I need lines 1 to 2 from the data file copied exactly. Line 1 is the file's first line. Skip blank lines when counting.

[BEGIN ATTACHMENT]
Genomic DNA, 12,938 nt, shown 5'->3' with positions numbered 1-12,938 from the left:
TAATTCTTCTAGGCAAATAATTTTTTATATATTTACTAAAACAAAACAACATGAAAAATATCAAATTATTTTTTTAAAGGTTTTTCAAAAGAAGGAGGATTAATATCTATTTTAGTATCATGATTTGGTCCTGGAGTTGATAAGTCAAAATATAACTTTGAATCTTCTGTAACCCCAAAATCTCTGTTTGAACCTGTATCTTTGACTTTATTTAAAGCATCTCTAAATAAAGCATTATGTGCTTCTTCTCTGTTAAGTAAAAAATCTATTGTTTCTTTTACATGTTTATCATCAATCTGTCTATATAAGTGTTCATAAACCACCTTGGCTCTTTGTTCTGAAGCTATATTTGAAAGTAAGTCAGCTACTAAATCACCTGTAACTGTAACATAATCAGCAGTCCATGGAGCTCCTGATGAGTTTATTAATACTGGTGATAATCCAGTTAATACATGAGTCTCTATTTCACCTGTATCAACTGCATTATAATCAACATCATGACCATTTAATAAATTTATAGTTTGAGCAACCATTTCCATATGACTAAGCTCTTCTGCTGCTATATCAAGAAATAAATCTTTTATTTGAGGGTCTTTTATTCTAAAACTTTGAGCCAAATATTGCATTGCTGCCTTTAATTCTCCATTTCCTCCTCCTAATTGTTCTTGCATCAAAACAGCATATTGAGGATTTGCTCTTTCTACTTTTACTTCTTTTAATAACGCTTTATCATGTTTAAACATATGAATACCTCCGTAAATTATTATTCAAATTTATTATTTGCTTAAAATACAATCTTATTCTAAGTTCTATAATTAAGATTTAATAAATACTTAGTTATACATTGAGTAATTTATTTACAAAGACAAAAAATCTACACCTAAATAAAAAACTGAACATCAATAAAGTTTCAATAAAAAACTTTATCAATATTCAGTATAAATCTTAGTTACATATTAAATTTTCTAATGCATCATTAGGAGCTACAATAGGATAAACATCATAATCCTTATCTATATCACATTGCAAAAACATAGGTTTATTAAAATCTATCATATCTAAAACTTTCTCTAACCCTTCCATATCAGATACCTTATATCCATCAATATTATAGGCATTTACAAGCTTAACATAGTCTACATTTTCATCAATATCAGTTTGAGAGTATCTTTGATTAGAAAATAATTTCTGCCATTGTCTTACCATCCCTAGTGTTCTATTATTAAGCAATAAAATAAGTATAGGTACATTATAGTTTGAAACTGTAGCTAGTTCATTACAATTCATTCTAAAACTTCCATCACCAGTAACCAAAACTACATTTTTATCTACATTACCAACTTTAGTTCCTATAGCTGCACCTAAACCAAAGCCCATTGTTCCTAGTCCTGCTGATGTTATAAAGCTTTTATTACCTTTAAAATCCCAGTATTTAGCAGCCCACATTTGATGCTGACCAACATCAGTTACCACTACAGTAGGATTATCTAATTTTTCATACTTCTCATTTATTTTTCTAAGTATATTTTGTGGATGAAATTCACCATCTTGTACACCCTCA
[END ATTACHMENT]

Genomic DNA, 12,938 nt, shown 5'->3' with positions numbered 1-12,938 from the left:
TAATTCTTCTAGGCAAATAATTTTTTATATATTTACTAAAACAAAACAACATGAAAAATATCAAATTATTTTTTTAAAGGTTTTTCAAAAGAAGGAGGATTAATATCTATTTTAGTATCATGATTTGGTCCTGGAGTTGATAAGTCAAAATATAACTTTGAATCTTCTGTAACCCCAAAATCTCTGTTTGAACCTGTATCTTTGACTTTATTTAAAGCATCTCTAAATAAAGCATTATGTGCTTCTTCTCTGTTAAGTAAAAAATCTATTGTTTCTTTTACATGTTTATCATCAATCTGTCTATATAAGTGTTCATAAACCACCTTGGCTCTTTGTTCTGAAGCTATATTTGAAAGTAAGTCAGCTACTAAATCACCTGTAACTGTAACATAATCAGCAGTCCATGGAGCTCCTGATGAGTTTATTAATACTGGTGATAATCCAGTTAATACATGAGTCTCTATTTCACCTGTATCAACTGCATTATAATCAACATCATGACCATTTAATAAATTTATAGTTTGAGCAACCATTTCCATATGACTAAGCTCTTCTGCTGCTATATCAAGAAATAAATCTTTTATTTGAGGGTCTTTTATTCTAAAACTTTGAGCCAAATATTGCATTGCTGCCTTTAATTCTCCATTTCCTCCTCCTAATTGTTCTTGCATCAAAACAGCATATTGAGGATTTGCTCTTTCTACTTTTACTTCTTTTAATAACGCTTTATCATGTTTAAACATATGAATACCTCCGTAAATTATTATTCAAATTTATTATTTGCTTAAAATACAATCTTATTCTAAGTTCTATAATTAAGATTTAATAAATACTTAGTTATACATTGAGTAATTTATTTACAAAGACAAAAAATCTACACCTAAATAAAAAACTGAACATCAATAAAGTTTCAATAAAAAACTTTATCAATATTCAGTATAAATCTTAGTTACATATTAAATTTTCTAATGCATCATTAGGAGCTACAATAGGATAAACATCATAATCCTTATCTATATCACATTGCAAAAACATAGGTTTATTAAAATCTATCATATCTAAAACTTTCTCTAACCCTTCCATATCAGATACCTTATATCCATCAATATTATAGGCATTTACAAGCTTAACATAGTCTACATTTTCATCAATATCAGTTTGAGAGTATCTTTGATTAGAAAATAATTTCTGCCATTGTCTTACCATCCCTAGTGTTCTATTATTAAGCAATAAAATAAGTATAGGTACATTATAGTTTGAAACTGTAGCTAGTTCATTACAATTCATTCTAAAACTTCCATCACCAGTAACCAAAACTACATTTTTATCTACATTACCAACTTTAGTTCCTATAGCTGCACCTAAACCAAAGCCCATTGTTCCTAGTCCTGCTGATGTTATAAAGCTTTTATTACCTTTAAAATCCCAGTATTTAGCAGCCCACATTTGATGCTGACCAACATCAGTTACCACTACAGTAGGATTATCTAATTTTTCATACTTCTCATTTATTTTTCTAAGTATATTTTGTGGATGAAATTCACCATCTTGTACACCCTCA